The next Parliament first met in March at Oxford, but Charles dissolved it after only a few days, when he made an appeal to the country against the Whigs and determined to rule without Parliament. In February, Charles had made a deal with the French King Louis XIV, who promised to support him against the Whigs. Without Parliament, the Whigs crumbled due to government repression following the discovery of the Rye House Plot; the Whig peers, the Earl of Melville, the Earl of Leven, Lord Shaftesbury, Charles II's illegitimate son the Duke of Monmouth, being implicated, fled to and regrouped in the United Provinces. Algernon Sidney, Sir Thomas Arms
The Gatehouse known as The Gate House, is a public house located next to Monnow Bridge in Monmouth, Wales. The pub was known as the Barley Mow until it changed its name in 1993, it is the only public house in Monmouth located beside a river. The pub has seated balcony and a function room; the building was established as a public house by 1812, when a women's friendly society met in the building once a month. The women paid small amounts into a fund which they withdrew in times of being unable to work due to childbirth, accidents or old age. In 1822, William Jones became the licensee of the house "known as the Barley Mow", from that point on he and his family ran the pub until the last quarter of the 19th century. In 1887 the Loyal Trafalgar Lodge of Druids Friendly Society had their Jubilee Dinner at the Barley Mow with over 100 guests, at which point Mr Teague was the landlord. Licensees included the Wakin and Harley families. By 1939, Ind Coope & Allsopp supplied Burton Ales to the pub. A row of three cottages stood between Monnow Bridge and the Barley Mow, but these were demolished in the 1950s.
Heather Hurley, in her book The Pubs of Monmouth and The Wye Valley, thought that these three cottages may have been the site of a former pub called The Dolphin between 1721 and 1858. That area is now The Gatehouse's beer garden, with a balcony over looking the River Monnow and Monnow Bridge. In Keith Kissack's 2003 book on Monmouth and its Buildings he suggested that it was one of the best known inns in Monmouth for some 200 years; the vicar of Overmonnow in 1883 said that the Mayor had acted disgracefully, at the Barley Mow, when the Mayor and 21 Elite men of the town had managed to drink 48 bottles of champagne, as well as some other wines while at the Mayors Luncheon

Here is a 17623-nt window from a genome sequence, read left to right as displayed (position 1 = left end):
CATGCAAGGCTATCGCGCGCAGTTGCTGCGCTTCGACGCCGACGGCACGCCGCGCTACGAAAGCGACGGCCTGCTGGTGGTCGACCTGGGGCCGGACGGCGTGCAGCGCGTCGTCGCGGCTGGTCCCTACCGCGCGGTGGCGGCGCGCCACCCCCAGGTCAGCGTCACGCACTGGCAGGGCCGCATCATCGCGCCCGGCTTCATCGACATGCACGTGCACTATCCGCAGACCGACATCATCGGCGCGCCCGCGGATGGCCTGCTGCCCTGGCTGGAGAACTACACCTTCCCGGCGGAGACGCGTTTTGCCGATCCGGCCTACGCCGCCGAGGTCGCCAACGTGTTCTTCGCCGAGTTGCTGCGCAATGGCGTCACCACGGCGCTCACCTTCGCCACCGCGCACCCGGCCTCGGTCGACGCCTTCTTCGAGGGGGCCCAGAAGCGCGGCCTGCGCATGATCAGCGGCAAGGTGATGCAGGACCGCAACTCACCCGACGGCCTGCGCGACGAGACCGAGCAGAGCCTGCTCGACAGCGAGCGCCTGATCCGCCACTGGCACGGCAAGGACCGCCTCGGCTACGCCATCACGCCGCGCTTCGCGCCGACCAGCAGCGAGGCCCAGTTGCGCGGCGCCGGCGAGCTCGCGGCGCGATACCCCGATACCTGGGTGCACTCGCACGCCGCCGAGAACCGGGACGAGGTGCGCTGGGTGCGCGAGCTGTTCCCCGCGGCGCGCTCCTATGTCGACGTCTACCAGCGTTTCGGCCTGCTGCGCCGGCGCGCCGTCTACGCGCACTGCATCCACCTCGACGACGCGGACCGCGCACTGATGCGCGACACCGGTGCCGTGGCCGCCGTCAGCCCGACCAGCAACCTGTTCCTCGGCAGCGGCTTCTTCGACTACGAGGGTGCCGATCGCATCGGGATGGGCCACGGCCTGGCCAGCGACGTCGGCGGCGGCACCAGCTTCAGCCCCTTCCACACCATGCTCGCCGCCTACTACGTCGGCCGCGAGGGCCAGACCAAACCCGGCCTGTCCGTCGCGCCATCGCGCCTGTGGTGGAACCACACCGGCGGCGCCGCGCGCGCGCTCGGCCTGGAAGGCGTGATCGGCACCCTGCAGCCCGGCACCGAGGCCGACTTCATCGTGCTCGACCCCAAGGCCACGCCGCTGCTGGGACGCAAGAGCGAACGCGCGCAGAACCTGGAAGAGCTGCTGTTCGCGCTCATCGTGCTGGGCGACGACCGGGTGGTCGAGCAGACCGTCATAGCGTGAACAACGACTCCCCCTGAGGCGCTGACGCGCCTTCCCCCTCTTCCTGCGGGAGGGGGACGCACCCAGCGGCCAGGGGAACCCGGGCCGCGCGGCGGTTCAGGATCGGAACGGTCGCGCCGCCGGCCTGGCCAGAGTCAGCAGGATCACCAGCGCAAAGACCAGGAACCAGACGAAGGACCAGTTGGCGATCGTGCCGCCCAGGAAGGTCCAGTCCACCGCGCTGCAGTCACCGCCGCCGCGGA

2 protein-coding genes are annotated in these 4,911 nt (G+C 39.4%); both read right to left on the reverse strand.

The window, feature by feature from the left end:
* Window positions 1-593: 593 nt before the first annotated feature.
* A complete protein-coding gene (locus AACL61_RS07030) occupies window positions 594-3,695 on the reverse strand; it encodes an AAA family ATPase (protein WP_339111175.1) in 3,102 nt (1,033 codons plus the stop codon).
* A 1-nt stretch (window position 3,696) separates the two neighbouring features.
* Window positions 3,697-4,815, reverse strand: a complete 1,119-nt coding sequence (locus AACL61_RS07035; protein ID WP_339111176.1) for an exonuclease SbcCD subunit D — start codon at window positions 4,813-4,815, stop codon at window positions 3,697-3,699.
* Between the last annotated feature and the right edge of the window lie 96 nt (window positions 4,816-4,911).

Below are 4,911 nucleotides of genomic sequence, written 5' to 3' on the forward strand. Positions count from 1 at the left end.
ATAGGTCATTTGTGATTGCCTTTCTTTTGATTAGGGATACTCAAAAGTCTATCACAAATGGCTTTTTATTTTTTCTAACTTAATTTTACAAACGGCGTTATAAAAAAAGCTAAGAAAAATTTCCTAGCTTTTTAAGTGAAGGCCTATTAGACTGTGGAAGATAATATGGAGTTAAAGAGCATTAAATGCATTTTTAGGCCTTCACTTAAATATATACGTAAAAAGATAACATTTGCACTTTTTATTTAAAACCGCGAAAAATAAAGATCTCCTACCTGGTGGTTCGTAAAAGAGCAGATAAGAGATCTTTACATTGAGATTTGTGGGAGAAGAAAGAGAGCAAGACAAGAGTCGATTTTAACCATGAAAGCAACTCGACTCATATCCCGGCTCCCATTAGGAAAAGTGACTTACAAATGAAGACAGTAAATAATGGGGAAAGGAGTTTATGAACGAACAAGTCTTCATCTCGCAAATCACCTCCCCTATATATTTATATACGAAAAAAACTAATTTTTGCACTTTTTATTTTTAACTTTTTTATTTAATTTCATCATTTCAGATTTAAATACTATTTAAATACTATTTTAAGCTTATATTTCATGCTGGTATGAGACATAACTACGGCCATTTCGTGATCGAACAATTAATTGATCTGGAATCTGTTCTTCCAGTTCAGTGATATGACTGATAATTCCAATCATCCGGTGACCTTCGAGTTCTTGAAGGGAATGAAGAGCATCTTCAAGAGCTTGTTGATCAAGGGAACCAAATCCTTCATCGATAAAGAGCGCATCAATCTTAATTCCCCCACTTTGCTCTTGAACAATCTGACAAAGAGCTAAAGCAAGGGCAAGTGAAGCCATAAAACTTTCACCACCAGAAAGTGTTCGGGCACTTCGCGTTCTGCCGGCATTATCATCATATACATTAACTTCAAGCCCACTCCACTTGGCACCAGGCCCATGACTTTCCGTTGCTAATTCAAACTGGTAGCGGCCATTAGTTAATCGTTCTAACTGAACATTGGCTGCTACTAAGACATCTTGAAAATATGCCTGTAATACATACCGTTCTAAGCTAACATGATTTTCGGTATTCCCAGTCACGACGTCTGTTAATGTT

Luke Him Sau was a Chinese architect who practiced in the early and mid twentieth century. During the late 1920s, Luke was one of the first Chinese students to be trained at the Architectural Association School of Architecture in London, studied under Eric Rawlsham Jarrett, Charles Stanley White, Stephen Rowland Pierce and Eric Leslie Bird. Luke is regarded as a key member of the first generation of Chinese architects, worked on projects in Hong Kong, Guangzhou and Taiwan. In the early 1940s, he was a member of the Five United, an architectural practice formed by a disparate group of Chinese architects who had studied at British universities. Between 1945 and 1948, he was head of the urban planning committee for Greater Shanghai, he returned before the communist takeover in mainland China. There, his practice was called HS Luke & Associates, renamed in 1950 as PAPRO – Progressive Architecture, Planning & Research Organisation, he was a foundation member of the Hong Kong Society of Architects in 1956.
Bank of China, Yates Road, Shanghai Bank of China, Nanjing branch Bank of China, Qingdao branch Bank of China, Suzhou branch Villa for T. V. Soong, Red Cliff Village, Chongqing Sea Charm Residence, Repulse Bay, Hong Kong So Uk housing estate, Hong Kong South Sea Textile Limited Company Office, Tsuen Wan, Hong Kong Tonnochy Road Commercial Building, Hong Kong Repulse Bay Towers Luke Him Sau Architectural Collection